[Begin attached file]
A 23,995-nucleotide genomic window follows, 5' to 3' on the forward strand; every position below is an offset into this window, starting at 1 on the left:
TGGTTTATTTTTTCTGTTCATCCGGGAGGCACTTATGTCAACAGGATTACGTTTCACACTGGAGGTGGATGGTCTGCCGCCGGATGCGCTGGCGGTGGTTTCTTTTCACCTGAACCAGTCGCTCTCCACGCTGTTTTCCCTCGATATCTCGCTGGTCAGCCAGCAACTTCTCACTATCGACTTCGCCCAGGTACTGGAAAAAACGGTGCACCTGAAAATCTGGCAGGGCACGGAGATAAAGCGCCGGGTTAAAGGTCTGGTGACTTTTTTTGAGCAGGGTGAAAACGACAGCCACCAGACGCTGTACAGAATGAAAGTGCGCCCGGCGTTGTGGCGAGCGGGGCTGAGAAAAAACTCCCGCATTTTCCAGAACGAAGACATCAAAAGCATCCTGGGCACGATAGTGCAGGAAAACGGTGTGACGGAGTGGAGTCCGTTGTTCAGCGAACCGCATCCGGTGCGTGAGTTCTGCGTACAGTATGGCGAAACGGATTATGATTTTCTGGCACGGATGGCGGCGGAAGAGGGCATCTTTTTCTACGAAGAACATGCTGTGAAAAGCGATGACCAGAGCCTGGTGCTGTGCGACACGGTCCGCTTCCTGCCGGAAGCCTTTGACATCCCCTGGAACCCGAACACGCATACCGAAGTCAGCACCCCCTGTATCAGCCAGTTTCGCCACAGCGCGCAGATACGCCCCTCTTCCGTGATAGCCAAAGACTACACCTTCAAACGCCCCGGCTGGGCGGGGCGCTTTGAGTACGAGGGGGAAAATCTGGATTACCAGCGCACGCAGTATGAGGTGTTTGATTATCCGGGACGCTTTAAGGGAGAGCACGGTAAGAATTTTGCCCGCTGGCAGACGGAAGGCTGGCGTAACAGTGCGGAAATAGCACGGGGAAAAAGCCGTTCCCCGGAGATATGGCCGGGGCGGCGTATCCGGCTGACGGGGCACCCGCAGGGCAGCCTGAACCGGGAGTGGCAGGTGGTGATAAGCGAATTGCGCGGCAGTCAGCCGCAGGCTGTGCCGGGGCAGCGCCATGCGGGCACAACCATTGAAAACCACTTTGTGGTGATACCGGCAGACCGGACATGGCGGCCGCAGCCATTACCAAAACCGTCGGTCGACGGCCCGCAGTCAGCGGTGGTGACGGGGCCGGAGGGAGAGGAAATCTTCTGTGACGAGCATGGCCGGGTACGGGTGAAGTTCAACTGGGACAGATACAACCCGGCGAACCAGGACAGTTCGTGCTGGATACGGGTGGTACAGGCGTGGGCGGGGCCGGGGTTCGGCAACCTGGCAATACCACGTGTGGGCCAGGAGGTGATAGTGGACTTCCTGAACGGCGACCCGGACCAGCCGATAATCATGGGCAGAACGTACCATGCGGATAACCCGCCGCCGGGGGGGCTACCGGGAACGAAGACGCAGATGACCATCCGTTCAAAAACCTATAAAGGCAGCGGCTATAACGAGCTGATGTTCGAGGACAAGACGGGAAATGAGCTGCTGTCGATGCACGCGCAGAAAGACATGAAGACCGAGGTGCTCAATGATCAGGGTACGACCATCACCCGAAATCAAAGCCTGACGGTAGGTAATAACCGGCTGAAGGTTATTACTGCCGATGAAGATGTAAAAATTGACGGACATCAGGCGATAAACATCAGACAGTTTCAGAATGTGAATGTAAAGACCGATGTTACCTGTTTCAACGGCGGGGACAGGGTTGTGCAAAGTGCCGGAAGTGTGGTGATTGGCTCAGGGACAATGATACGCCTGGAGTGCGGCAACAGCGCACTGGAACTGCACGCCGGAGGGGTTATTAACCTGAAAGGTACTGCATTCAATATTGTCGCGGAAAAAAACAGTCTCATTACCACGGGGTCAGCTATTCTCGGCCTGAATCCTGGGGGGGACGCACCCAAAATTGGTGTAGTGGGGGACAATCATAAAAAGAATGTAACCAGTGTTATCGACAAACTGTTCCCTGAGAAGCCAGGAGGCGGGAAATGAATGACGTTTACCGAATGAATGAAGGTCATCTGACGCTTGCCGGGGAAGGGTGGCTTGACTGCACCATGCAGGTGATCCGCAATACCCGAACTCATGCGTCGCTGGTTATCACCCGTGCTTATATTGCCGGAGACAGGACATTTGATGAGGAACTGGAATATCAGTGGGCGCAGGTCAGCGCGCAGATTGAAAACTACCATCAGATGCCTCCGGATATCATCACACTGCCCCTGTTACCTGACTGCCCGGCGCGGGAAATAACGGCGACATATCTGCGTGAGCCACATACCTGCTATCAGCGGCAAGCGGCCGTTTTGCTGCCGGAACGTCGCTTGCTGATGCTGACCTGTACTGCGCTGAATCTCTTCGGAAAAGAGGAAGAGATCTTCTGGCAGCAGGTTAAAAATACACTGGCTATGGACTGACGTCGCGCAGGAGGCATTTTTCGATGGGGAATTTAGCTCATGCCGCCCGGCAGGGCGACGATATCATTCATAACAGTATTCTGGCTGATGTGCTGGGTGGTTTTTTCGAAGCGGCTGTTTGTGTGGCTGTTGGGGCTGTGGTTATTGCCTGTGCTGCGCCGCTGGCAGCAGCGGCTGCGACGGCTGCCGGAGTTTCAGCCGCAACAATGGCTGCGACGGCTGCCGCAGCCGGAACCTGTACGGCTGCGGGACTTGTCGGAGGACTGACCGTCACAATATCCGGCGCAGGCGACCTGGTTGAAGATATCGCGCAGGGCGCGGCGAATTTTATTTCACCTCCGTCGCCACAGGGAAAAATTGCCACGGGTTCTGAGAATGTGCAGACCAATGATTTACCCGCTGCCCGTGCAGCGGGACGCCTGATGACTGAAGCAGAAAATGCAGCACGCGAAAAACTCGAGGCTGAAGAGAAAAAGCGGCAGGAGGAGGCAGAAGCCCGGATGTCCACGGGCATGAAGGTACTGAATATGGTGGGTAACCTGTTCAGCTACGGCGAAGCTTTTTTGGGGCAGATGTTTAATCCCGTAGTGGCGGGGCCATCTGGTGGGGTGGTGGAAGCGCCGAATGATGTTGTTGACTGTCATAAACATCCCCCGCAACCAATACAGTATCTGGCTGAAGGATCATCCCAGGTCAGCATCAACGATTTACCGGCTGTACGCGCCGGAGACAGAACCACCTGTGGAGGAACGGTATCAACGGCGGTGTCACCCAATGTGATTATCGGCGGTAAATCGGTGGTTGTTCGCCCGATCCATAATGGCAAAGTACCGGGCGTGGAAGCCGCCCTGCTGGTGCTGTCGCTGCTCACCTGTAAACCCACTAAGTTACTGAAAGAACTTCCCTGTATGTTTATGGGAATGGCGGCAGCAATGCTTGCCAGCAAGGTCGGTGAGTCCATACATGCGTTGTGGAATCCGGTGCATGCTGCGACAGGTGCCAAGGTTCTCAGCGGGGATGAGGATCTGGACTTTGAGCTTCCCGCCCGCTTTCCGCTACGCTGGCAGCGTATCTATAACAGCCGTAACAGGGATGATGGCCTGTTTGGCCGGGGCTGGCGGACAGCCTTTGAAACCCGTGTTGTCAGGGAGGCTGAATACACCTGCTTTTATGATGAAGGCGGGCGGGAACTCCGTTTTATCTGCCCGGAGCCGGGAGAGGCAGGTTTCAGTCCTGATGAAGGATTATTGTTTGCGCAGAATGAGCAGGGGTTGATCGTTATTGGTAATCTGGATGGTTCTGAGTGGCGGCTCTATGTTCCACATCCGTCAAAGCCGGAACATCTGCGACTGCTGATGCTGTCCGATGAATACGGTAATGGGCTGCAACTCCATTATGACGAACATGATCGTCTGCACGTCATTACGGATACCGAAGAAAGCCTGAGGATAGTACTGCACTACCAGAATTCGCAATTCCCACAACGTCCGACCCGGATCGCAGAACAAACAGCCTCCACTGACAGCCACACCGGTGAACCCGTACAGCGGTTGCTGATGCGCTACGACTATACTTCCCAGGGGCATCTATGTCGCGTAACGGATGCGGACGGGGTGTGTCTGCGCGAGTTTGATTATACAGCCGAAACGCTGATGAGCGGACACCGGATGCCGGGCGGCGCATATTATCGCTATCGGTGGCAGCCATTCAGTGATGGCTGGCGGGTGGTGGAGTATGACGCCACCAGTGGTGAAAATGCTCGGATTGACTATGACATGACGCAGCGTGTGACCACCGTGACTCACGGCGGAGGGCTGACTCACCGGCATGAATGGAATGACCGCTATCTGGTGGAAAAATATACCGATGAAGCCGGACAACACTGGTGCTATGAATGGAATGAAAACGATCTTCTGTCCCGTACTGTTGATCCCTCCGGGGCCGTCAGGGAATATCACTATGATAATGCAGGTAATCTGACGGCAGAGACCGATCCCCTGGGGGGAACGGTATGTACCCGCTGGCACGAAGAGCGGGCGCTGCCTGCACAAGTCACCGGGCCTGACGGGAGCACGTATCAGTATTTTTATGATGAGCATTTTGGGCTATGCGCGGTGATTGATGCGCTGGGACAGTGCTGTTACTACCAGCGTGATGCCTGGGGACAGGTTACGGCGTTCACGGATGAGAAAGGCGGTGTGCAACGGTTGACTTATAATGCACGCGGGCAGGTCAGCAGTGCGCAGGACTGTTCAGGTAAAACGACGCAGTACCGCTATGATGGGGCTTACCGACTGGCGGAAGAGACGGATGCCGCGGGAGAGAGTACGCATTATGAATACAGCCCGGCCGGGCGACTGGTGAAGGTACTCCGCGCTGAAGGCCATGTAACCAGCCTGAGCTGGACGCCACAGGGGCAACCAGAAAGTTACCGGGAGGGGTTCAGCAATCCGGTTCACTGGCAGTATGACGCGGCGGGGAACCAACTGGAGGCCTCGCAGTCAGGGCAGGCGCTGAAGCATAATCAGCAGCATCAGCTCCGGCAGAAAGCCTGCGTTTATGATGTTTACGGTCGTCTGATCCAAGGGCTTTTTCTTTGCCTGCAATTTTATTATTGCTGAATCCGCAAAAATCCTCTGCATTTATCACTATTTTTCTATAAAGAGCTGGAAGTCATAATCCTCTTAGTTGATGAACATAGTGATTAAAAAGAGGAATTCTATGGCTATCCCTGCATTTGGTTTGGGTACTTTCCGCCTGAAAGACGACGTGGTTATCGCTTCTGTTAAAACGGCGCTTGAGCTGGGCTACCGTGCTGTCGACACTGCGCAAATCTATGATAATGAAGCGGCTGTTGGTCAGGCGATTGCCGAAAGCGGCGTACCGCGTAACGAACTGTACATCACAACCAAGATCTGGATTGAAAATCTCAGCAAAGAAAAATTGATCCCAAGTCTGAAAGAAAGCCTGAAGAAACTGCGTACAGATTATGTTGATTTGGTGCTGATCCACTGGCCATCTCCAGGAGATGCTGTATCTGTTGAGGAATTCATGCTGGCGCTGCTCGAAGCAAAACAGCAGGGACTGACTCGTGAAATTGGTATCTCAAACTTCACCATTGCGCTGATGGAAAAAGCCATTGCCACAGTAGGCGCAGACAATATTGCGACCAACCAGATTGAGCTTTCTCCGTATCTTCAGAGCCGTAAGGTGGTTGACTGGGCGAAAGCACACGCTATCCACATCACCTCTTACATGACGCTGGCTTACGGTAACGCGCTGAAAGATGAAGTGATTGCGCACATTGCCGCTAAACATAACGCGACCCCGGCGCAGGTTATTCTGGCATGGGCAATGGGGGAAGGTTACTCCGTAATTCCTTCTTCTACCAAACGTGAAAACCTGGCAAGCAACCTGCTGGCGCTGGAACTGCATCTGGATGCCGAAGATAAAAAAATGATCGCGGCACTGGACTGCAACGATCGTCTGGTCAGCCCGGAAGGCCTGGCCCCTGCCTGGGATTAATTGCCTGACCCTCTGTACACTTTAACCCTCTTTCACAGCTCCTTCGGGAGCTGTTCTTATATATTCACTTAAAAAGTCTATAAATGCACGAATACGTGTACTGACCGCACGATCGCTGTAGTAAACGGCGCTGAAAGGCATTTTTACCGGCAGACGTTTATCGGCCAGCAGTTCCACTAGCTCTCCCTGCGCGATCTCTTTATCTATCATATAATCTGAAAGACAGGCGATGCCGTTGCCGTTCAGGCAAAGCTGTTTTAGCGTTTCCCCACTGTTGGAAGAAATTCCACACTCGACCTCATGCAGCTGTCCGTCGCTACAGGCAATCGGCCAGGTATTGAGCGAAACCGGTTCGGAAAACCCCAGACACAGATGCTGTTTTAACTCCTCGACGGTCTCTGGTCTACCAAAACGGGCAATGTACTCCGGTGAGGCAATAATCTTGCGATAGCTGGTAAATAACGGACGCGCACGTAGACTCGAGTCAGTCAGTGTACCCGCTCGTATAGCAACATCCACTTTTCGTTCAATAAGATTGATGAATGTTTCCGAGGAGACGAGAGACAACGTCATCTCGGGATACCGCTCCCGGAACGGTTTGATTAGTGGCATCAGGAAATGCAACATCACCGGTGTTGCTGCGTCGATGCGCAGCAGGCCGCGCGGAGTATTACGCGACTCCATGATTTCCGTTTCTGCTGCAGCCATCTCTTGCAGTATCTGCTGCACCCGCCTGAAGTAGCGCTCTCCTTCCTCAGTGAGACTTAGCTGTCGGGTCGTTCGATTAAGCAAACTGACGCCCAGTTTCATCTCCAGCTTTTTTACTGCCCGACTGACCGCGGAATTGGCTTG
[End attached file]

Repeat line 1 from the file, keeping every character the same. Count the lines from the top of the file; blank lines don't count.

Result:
A 23,995-nucleotide genomic window follows, 5' to 3' on the forward strand; every position below is an offset into this window, starting at 1 on the left: